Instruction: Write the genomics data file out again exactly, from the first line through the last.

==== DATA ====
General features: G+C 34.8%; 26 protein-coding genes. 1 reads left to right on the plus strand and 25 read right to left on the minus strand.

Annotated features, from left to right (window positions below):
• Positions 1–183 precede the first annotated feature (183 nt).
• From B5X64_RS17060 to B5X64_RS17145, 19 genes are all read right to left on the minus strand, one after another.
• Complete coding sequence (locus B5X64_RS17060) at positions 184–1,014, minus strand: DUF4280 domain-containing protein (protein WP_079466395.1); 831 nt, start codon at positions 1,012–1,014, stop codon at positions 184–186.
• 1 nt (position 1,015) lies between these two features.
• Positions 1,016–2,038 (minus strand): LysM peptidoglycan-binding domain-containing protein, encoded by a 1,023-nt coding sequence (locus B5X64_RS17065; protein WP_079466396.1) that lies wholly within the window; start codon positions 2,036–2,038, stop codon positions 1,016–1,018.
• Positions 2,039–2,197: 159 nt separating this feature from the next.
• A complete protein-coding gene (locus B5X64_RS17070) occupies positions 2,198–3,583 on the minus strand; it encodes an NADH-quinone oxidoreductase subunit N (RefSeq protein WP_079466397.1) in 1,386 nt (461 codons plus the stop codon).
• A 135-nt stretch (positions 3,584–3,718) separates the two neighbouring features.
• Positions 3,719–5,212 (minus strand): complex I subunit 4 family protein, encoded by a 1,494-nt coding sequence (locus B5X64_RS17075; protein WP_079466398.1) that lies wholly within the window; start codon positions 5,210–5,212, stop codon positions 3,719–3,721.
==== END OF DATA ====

General features: G+C 34.8%; 26 protein-coding genes. 1 reads left to right on the plus strand and 25 read right to left on the minus strand.

Annotated features, from left to right (window positions below):
• Positions 1–183 precede the first annotated feature (183 nt).
• From B5X64_RS17060 to B5X64_RS17145, 19 genes are all read right to left on the minus strand, one after another.
• Complete coding sequence (locus B5X64_RS17060) at positions 184–1,014, minus strand: DUF4280 domain-containing protein (protein WP_079466395.1); 831 nt, start codon at positions 1,012–1,014, stop codon at positions 184–186.
• 1 nt (position 1,015) lies between these two features.
• Positions 1,016–2,038 (minus strand): LysM peptidoglycan-binding domain-containing protein, encoded by a 1,023-nt coding sequence (locus B5X64_RS17065; protein WP_079466396.1) that lies wholly within the window; start codon positions 2,036–2,038, stop codon positions 1,016–1,018.
• Positions 2,039–2,197: 159 nt separating this feature from the next.
• A complete protein-coding gene (locus B5X64_RS17070) occupies positions 2,198–3,583 on the minus strand; it encodes an NADH-quinone oxidoreductase subunit N (RefSeq protein WP_079466397.1) in 1,386 nt (461 codons plus the stop codon).
• A 135-nt stretch (positions 3,584–3,718) separates the two neighbouring features.
• Positions 3,719–5,212 (minus strand): complex I subunit 4 family protein, encoded by a 1,494-nt coding sequence (locus B5X64_RS17075; protein WP_079466398.1) that lies wholly within the window; start codon positions 5,210–5,212, stop codon positions 3,719–3,721.